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Abgeschickt von Peter Corkhill am 28 April, 2000 um 22:31:11
Antwort auf: C. regiane albolabium von Darcy Gunnlaugson am 29 Maerz, 2000 um 06:04:40:
Regarding white reginae I had some correspondence on this phenomenon with Bill Steele who told me about a plant he found growing in the wild a couple of seasons ago. I quote what Bill wrote me here with his permission:-
I don't think that the plant was an "unstable aberrant form" that will be normal colored under cooler conditions. The plant was growing in the shade, and the spring when I saw it in flower had been cool. The whiteness of the flower was quite striking when compared with normal colored plants nearby. Only close inspection showed the internal pink striations that gave the flower a hint of a pink blush.
I don't know that there is such a thing as an "unstable aberrant form" that is white only when exposed to warm temperatures. I've seen thousands of "normal" reginae flowers, and there appears to be a whole continuum of color variations. Those plants growing in the sun generally produce colors more pale than those growing in the shade. Among those growing in full sun, some have flowers that are nearly white but do show faint pink striations or blotches on the outside of the lip. I suspect that if these plants were growing in the shade, the lip would have a more normal pink color; I wouldn't consider them as an "unstable aberrant form," but only as a part of a continuum whose flowers seem more influenced by temperature ( or is it light?) than the majority.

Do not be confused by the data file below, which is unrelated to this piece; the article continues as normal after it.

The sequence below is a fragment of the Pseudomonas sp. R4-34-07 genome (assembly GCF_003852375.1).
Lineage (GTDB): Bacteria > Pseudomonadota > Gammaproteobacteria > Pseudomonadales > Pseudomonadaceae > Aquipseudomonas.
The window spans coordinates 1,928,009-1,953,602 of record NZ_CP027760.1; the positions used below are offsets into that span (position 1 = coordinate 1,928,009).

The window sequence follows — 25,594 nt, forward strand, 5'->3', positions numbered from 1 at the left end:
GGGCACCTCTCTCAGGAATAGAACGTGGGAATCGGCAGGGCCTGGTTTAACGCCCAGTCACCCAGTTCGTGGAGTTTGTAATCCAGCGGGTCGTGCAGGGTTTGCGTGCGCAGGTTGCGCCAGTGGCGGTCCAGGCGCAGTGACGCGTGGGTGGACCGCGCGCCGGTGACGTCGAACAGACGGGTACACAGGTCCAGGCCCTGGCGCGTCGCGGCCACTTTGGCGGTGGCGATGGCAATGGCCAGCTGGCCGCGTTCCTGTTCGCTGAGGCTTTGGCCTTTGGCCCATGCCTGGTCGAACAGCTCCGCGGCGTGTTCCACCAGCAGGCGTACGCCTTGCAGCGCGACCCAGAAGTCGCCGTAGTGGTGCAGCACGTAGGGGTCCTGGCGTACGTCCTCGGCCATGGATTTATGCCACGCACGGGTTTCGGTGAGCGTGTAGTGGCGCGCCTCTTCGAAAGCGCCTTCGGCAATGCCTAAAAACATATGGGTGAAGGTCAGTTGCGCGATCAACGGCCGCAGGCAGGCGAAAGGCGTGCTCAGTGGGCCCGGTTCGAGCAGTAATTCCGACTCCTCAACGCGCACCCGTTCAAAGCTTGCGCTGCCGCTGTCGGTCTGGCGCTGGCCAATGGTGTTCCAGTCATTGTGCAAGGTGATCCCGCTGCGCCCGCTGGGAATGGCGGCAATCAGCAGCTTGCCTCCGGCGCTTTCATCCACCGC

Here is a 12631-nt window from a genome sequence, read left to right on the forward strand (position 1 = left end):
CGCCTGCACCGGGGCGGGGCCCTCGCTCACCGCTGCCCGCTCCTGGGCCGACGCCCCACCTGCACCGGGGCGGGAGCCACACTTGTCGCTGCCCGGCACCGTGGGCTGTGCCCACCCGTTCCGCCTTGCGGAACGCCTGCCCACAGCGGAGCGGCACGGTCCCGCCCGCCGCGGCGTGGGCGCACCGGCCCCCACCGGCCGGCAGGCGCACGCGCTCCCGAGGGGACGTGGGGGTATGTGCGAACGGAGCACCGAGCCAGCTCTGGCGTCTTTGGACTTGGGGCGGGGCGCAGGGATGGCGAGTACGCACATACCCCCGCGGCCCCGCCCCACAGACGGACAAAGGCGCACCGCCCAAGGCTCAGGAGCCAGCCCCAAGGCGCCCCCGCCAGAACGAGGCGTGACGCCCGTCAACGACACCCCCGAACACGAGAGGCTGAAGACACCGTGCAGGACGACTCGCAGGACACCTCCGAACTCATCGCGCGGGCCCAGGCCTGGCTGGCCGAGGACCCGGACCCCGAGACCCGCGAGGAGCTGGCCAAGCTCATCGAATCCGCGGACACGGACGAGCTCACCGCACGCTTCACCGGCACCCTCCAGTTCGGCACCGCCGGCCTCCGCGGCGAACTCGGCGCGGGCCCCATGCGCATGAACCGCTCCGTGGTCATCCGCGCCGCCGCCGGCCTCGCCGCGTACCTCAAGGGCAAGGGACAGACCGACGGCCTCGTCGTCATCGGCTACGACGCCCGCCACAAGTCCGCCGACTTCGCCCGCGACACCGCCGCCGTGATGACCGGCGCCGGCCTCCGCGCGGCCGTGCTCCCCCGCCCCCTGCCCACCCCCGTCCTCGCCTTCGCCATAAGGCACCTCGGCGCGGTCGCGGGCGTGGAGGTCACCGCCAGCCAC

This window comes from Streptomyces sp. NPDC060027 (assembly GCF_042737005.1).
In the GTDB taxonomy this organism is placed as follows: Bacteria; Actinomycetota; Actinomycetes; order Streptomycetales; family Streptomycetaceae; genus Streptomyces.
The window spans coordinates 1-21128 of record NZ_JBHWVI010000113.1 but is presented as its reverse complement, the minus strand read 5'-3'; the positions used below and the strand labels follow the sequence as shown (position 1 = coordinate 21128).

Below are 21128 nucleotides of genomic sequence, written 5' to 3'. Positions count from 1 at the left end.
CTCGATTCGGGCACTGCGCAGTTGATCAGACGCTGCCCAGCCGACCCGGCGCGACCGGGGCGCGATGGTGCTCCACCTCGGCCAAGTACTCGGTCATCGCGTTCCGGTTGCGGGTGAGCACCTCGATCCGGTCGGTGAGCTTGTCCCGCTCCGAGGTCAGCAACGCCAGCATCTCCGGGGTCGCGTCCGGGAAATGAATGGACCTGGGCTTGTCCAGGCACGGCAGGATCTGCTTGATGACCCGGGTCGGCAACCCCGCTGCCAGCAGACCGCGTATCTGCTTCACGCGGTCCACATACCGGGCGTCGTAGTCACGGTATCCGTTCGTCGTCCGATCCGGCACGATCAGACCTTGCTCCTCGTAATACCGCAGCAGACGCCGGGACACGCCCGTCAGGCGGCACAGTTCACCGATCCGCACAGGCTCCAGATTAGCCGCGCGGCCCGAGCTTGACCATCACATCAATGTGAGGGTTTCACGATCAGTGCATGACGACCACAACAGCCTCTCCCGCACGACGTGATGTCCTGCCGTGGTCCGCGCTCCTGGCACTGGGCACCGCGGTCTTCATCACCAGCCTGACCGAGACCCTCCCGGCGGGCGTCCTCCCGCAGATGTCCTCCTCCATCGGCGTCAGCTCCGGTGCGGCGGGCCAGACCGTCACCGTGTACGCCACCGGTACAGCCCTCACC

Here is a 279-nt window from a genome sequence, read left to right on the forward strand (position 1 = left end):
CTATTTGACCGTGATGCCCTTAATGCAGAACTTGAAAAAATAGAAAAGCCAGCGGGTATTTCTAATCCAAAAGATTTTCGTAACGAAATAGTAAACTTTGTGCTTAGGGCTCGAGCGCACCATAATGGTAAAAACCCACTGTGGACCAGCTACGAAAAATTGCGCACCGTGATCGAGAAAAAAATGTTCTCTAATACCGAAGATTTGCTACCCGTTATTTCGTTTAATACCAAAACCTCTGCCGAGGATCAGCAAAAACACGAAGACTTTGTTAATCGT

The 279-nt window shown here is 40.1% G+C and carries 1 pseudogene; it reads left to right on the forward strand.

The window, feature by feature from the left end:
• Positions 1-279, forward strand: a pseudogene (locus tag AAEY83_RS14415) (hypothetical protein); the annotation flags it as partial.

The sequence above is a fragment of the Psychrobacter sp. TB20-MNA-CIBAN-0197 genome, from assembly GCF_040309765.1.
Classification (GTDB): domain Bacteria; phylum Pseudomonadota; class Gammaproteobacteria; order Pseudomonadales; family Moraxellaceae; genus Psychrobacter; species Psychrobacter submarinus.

I am certain that the true albolabium is not sterile. A friend found a couple such plants in Vermont and has lots of seedlings coming along both from the selfing of one plant and a crossing of the two. I imagine it will be several years before there are any flowers.
We live in exciting times!